The founder of QSC turns his pro-audio expertise to crafting a stellar-sounding, portable solid-state amp.
After building his first amplifier in ’67, Patrick Quilter would go on to spend years building QSC, the highly esteemed pro-audio company, before returning to his guitar roots. With his wealth of experience developing top-quality power amplifiers, Patrick launched Quilter Laboratories in early 2011 to apply his solid-state technical know-how and industrial-design sensibilities to guitar rigs with a vintage vibe. The first product of that effort, the 2-channel MicroPro200, is a compact, feather-light amp with an impressive array of voices and considerable live and studio flexibility. Here, we take a look at the Full-Range 8" version (it’s also available in 10" and 12" combos, and there’s a 1x12 extension cab option, too).
Whole Lotta Knobs
Under the homey wood aesthetics, the Full-Range 8" is a little monster with 200-watts of solid-state power pushing a single 8" Celestion speaker. The mode selector acts as a sort of colored lens to change the amp’s overall character. FullQ is the signature full-frequency Quilter tone, classic dials in a ’60s flavor with a glassy top end, tweed shoots for ’50s Fender flavors, and mini aims for the feel of a lo-fi practice amp. Vol 1 mode is essentially a clean channel that disables the gain parameter that gives the other modes their crunch.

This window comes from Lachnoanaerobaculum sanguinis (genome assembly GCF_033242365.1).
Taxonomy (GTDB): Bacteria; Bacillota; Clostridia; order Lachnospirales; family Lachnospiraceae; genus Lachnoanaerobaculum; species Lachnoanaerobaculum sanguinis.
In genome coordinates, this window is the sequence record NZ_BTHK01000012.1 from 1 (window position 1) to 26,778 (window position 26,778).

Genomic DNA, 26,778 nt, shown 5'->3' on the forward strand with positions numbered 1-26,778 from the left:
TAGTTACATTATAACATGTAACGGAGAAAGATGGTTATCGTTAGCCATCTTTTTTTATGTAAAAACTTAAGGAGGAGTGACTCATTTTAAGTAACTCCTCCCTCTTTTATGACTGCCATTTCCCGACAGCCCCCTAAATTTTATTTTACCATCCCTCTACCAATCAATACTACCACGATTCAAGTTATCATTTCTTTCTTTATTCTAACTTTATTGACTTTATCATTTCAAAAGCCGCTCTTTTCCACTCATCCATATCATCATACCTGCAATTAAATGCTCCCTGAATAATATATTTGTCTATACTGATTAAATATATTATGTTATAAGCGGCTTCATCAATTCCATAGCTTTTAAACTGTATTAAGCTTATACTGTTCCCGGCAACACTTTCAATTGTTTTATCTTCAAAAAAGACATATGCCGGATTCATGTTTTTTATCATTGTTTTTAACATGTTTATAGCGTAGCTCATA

Aside from the bass, mid, treble, and presence controls, the MicroPro 200 also features boost, tremolo, limiter, and reverb effects. Limiter is used to shape the overdrive function and compresses the output as it’s turned clockwise. The tremolo depth is fixed but the effect has a strong presence, and the tremolo knob can be used to control the rate. However, with the reverb function you can change the intensity (rev) and decay (dwell). The path selector applies reverb to channel 1, channels 1 and 2 (post overdrive), or allows you to designate reverb to the pre or post gain stage of channel 2. The boost function has a similarly large range of control, sweeping from 3–15 dB of gain. The associated selector provides four types of boost effects, ranging from a midrange scoop to high-end spike, overall volume increase, or a hot overdrive.
The Full-Range 8" ships with a 2-button footswitch that can be set to change the mode, boost, limiter, tremolo, reverb, or effects loop. A 6-button footswitch is also available to give you more immediate access to all of the effects. The switch plugs into the back of the Quilter using a provided Cat5 cable (the same type used for Ethernet computer connections). Overall, the MP200 seems fairly durable, although the plastic corner brackets seem likely candidates for serious surface wear on the road.
Warm Tones in Solid State